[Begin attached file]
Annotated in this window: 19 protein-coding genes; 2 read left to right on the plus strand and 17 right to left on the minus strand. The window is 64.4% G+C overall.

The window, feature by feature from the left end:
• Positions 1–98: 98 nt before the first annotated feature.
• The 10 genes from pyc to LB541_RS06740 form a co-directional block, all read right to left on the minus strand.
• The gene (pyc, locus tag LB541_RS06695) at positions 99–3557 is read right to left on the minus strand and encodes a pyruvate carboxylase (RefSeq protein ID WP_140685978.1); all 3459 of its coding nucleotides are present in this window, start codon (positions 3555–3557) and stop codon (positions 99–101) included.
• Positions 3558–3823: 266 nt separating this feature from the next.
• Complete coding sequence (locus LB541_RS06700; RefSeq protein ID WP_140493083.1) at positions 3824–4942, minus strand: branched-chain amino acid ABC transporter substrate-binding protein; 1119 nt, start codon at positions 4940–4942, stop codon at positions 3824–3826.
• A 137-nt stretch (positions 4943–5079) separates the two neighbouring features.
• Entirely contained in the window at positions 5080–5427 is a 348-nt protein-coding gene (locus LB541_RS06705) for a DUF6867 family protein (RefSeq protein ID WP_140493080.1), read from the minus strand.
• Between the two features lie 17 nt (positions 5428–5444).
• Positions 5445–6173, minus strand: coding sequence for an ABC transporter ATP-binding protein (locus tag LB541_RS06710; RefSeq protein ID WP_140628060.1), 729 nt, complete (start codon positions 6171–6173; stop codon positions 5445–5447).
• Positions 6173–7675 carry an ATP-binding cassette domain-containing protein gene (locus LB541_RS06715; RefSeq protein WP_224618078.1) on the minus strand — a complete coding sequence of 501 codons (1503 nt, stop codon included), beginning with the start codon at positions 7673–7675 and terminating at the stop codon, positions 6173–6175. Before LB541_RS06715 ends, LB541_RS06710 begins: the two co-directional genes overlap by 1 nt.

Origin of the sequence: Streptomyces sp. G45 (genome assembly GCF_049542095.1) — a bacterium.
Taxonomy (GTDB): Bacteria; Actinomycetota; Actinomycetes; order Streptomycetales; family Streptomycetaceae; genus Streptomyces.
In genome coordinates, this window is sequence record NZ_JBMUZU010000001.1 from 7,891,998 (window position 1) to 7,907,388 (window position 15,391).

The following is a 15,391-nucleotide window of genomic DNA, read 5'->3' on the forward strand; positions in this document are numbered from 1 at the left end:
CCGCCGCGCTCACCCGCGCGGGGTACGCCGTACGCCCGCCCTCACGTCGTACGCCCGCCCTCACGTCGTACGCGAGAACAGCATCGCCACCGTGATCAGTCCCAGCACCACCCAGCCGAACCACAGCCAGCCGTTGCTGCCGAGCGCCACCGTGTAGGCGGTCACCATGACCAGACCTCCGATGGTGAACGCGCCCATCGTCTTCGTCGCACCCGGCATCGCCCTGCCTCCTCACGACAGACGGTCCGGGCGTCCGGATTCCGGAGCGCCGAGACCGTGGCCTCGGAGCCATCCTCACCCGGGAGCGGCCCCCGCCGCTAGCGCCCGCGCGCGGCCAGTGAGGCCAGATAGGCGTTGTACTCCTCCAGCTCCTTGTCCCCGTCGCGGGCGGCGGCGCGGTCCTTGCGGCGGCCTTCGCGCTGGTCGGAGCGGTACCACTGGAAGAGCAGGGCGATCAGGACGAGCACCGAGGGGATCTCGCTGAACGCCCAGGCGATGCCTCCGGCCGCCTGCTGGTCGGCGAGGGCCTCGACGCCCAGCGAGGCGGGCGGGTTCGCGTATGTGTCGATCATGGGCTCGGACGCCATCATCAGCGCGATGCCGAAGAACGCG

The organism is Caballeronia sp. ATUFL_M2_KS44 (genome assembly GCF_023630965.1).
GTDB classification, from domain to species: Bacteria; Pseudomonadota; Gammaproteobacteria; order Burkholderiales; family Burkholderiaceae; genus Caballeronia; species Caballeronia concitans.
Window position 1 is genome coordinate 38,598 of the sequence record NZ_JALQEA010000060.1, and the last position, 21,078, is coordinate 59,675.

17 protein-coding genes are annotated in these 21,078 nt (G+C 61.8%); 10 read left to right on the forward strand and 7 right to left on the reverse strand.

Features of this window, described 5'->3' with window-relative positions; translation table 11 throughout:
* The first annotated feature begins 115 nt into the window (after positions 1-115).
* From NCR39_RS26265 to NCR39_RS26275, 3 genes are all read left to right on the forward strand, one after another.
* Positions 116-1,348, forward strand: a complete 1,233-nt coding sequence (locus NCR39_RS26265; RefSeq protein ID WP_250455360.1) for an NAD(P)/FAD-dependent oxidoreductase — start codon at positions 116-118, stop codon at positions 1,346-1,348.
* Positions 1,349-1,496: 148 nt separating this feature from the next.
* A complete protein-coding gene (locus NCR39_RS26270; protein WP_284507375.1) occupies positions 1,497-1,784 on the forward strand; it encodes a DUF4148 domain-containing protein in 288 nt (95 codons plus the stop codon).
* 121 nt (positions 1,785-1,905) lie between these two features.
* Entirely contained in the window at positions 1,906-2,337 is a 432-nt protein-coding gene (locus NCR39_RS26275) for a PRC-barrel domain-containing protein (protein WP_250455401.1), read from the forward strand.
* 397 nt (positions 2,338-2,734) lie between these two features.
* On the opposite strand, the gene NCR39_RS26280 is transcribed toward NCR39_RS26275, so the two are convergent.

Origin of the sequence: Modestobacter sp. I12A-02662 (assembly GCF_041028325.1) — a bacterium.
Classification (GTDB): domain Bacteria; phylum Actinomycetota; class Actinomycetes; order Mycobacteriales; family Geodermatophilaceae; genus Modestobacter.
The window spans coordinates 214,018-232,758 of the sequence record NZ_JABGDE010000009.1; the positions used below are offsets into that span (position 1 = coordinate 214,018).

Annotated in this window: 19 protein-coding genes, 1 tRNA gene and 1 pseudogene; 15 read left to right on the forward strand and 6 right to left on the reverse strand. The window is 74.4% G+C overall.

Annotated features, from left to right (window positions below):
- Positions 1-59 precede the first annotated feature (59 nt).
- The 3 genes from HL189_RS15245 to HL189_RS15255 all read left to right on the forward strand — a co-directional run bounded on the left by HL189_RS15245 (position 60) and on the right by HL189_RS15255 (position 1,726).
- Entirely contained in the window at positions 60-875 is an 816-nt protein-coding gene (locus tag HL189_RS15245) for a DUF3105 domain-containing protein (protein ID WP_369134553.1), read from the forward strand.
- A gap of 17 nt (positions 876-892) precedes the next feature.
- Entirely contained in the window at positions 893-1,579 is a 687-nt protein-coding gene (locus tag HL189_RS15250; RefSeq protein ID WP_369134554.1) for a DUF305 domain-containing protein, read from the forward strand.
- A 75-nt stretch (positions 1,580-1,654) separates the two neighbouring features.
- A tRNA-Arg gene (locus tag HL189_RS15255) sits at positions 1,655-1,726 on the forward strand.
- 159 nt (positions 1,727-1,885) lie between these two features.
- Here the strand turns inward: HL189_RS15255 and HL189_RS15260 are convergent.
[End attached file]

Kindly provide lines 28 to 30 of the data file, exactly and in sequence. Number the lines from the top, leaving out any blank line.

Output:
* 121 nt (positions 1,785-1,905) lie between these two features.
* Entirely contained in the window at positions 1,906-2,337 is a 432-nt protein-coding gene (locus NCR39_RS26275) for a PRC-barrel domain-containing protein (protein WP_250455401.1), read from the forward strand.
* 397 nt (positions 2,338-2,734) lie between these two features.